"The appeal of terrorism is waning," said Mathew Burrows, head of long-range analysis in the office of the director of national intelligence. According to The New York Times, a new report from the National Intelligence Council, representing all 16 American intelligence agencies, predicts that "Al Qaeda could soon be on the decline, having alienated Muslim supporters with indiscriminate killing and inattention to the practical problems of poverty, unemployment and education."
As American and Indian intelligence continue to point to the Pakistani militant organization Lashkar-e-Taiba as responsible for last week's attacks in Mumbai, I hope Pakistani and Indian officials have seen this report. It is not news that poverty, fear, and wide civilian casualties provide a breeding ground for terrorism. Economic stability, education, and infrastructure can be some of the most effective tools to undermining the terrorists' credibility and deflating their claims.
Reading these stories brought back to my mind an op-ed piece Kofi Annan wrote as he was retiring, on the lessons he had learned during 10 years as secretary general of the United Nations. The first two of those lessons were:
First, in today's world we are all responsible for each other's security. Against such threats as nuclear proliferation, climate change, global pandemics or terrorists operating from safe havens in failed states, no nation can make itself secure by seeking supremacy over all others. Only by working to make each other secure can we hope to achieve lasting security for ourselves. This responsibility includes our shared responsibility to protect people from genocide, war crimes, ethnic cleansing and crimes against humanity....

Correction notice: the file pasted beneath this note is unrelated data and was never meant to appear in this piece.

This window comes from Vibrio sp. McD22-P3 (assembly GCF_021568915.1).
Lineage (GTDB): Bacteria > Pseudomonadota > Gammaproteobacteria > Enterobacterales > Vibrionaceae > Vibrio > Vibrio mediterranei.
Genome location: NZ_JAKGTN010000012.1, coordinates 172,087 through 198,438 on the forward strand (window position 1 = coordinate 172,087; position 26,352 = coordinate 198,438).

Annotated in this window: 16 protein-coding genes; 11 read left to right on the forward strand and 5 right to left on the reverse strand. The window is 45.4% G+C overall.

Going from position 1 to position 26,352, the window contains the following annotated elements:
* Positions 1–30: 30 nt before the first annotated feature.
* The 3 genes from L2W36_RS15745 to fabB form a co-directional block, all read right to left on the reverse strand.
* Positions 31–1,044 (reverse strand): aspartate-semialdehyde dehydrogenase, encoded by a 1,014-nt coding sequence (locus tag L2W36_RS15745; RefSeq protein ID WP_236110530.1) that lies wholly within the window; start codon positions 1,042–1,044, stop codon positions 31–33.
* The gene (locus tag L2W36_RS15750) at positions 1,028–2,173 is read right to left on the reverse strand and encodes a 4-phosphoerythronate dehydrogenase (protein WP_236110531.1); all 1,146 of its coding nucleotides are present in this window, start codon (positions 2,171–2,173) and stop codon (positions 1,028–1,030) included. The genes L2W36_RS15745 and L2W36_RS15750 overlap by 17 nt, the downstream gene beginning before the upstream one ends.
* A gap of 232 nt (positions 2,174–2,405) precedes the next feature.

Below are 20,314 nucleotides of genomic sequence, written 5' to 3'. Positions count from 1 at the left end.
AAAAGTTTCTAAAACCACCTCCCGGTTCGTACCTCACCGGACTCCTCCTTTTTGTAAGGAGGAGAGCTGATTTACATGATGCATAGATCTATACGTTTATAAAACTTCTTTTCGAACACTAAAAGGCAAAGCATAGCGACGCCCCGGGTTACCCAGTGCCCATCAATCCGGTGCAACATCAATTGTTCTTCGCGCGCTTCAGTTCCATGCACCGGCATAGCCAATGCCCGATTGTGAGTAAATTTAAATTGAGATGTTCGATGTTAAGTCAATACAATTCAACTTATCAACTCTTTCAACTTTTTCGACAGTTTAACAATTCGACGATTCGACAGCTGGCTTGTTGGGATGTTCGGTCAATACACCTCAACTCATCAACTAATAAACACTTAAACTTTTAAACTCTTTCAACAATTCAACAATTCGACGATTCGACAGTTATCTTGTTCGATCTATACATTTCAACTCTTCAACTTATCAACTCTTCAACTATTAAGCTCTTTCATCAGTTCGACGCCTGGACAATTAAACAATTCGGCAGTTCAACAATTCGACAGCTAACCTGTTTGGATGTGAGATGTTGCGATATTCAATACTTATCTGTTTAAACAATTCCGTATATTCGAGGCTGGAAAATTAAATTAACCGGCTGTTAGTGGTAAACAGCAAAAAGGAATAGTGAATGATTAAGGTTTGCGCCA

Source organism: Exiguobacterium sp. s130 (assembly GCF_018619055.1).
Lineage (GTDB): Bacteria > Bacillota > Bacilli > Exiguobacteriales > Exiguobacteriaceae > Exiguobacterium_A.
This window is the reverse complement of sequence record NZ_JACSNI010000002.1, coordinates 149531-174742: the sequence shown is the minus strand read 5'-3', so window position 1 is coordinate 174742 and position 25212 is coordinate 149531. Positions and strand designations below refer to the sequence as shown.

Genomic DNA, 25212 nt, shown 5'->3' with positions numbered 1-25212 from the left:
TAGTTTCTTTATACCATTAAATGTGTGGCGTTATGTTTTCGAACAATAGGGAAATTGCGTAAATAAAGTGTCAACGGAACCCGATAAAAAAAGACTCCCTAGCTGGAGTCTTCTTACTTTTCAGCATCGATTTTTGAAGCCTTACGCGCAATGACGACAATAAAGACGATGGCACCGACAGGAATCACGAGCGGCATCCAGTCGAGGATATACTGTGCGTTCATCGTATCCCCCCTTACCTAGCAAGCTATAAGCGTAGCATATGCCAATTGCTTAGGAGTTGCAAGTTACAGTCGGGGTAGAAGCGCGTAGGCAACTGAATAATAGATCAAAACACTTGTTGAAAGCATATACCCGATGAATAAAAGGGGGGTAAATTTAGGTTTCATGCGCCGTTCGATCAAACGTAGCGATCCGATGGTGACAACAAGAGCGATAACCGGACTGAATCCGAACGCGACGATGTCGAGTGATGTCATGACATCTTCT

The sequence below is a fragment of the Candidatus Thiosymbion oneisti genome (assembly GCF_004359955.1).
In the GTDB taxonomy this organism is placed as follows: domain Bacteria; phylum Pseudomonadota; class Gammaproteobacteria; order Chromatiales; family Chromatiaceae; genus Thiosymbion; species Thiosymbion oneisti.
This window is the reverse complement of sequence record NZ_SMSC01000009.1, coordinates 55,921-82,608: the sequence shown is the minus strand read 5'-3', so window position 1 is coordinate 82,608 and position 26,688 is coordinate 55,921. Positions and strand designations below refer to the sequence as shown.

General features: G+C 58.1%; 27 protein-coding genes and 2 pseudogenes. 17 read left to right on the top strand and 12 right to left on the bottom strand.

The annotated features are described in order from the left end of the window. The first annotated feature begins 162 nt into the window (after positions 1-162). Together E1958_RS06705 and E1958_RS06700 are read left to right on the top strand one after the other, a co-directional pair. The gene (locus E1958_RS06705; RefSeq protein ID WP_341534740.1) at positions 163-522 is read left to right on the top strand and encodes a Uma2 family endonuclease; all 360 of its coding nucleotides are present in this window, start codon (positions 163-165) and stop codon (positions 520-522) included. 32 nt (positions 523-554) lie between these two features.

Second, we are also responsible for each other's welfare. Without a measure of solidarity, no society can be truly stable. It is not realistic to think that some people can go on deriving great benefits from globalization while billions of others are left in, or thrown into, abject poverty. We have to give all our fellow human beings at least a chance to share in our prosperity.
Last week I was in the U.K. and visited the Globe Theatre with my 10-year-old son, who was working on a school project. It reminded me of a scene from Shakespeare's Henry the Fifth, as English troops are marching through France. Henry forbids his men from attacking, harming, and harassing peasants, "For when lenity and cruelty play for a kingdom, the gentler gamester is the soonest winner." Henry knew that the bravery of his men on St. Crispin's Day would mean little if their cruelty to the French people undermined their victory.
With al Qaeda losing their support through ignoring the basic needs of the people they claim to fight for, my hope and prayer is that India, Pakistan, and our next administration capitalize on this weakness through a foreign policy that strikes to the roots of terrorism by addressing those needs.